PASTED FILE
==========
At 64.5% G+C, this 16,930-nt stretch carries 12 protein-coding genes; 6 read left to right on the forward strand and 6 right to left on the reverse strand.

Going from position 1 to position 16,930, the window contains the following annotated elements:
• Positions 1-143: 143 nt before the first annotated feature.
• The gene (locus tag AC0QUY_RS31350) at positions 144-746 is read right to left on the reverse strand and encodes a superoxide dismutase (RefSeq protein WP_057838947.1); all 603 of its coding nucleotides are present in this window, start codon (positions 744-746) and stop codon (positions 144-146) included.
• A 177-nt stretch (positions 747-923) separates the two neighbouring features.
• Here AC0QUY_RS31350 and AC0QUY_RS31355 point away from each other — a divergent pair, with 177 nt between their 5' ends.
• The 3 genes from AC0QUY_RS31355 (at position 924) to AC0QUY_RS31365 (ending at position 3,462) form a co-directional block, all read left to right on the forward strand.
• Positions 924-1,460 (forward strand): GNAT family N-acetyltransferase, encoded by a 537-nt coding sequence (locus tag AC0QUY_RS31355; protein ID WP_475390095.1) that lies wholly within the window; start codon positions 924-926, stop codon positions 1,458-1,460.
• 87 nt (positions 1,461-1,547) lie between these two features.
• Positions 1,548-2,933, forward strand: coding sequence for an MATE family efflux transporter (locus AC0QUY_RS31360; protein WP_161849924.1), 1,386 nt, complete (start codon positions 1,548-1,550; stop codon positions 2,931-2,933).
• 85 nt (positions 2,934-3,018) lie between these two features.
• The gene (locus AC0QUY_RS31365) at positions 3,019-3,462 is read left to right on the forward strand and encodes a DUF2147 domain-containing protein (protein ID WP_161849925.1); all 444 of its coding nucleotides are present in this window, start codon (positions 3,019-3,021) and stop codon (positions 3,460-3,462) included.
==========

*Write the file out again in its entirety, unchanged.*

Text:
At 64.5% G+C, this 16,930-nt stretch carries 12 protein-coding genes; 6 read left to right on the forward strand and 6 right to left on the reverse strand.

Going from position 1 to position 16,930, the window contains the following annotated elements:
• Positions 1-143: 143 nt before the first annotated feature.
• The gene (locus tag AC0QUY_RS31350) at positions 144-746 is read right to left on the reverse strand and encodes a superoxide dismutase (RefSeq protein WP_057838947.1); all 603 of its coding nucleotides are present in this window, start codon (positions 744-746) and stop codon (positions 144-146) included.
• A 177-nt stretch (positions 747-923) separates the two neighbouring features.
• Here AC0QUY_RS31350 and AC0QUY_RS31355 point away from each other — a divergent pair, with 177 nt between their 5' ends.
• The 3 genes from AC0QUY_RS31355 (at position 924) to AC0QUY_RS31365 (ending at position 3,462) form a co-directional block, all read left to right on the forward strand.
• Positions 924-1,460 (forward strand): GNAT family N-acetyltransferase, encoded by a 537-nt coding sequence (locus tag AC0QUY_RS31355; protein ID WP_475390095.1) that lies wholly within the window; start codon positions 924-926, stop codon positions 1,458-1,460.
• 87 nt (positions 1,461-1,547) lie between these two features.
• Positions 1,548-2,933, forward strand: coding sequence for an MATE family efflux transporter (locus AC0QUY_RS31360; protein WP_161849924.1), 1,386 nt, complete (start codon positions 1,548-1,550; stop codon positions 2,931-2,933).
• 85 nt (positions 2,934-3,018) lie between these two features.
• The gene (locus AC0QUY_RS31365) at positions 3,019-3,462 is read left to right on the forward strand and encodes a DUF2147 domain-containing protein (protein ID WP_161849925.1); all 444 of its coding nucleotides are present in this window, start codon (positions 3,019-3,021) and stop codon (positions 3,460-3,462) included.